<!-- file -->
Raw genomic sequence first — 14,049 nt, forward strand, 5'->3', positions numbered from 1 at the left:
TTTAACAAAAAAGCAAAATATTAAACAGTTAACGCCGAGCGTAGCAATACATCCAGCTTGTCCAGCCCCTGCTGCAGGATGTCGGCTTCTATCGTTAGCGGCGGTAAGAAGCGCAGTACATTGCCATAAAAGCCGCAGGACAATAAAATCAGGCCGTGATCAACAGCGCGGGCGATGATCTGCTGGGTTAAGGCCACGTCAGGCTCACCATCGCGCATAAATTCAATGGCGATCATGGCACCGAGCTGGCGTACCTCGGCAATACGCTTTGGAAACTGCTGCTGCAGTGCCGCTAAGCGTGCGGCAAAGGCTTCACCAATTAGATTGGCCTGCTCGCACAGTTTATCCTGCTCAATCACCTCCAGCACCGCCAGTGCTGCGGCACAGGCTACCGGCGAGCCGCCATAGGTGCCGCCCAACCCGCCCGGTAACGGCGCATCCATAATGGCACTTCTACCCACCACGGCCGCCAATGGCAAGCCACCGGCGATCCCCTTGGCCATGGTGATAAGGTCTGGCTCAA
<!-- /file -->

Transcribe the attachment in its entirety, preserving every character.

Raw genomic sequence first — 14,049 nt, forward strand, 5'->3', positions numbered from 1 at the left:
TTTAACAAAAAAGCAAAATATTAAACAGTTAACGCCGAGCGTAGCAATACATCCAGCTTGTCCAGCCCCTGCTGCAGGATGTCGGCTTCTATCGTTAGCGGCGGTAAGAAGCGCAGTACATTGCCATAAAAGCCGCAGGACAATAAAATCAGGCCGTGATCAACAGCGCGGGCGATGATCTGCTGGGTTAAGGCCACGTCAGGCTCACCATCGCGCATAAATTCAATGGCGATCATGGCACCGAGCTGGCGTACCTCGGCAATACGCTTTGGAAACTGCTGCTGCAGTGCCGCTAAGCGTGCGGCAAAGGCTTCACCAATTAGATTGGCCTGCTCGCACAGTTTATCCTGCTCAATCACCTCCAGCACCGCCAGTGCTGCGGCACAGGCTACCGGCGAGCCGCCATAGGTGCCGCCCAACCCGCCCGGTAACGGCGCATCCATAATGGCACTTCTACCCACCACGGCCGCCAATGGCAAGCCACCGGCGATCCCCTTGGCCATGGTGATAAGGTCTGGCTCAA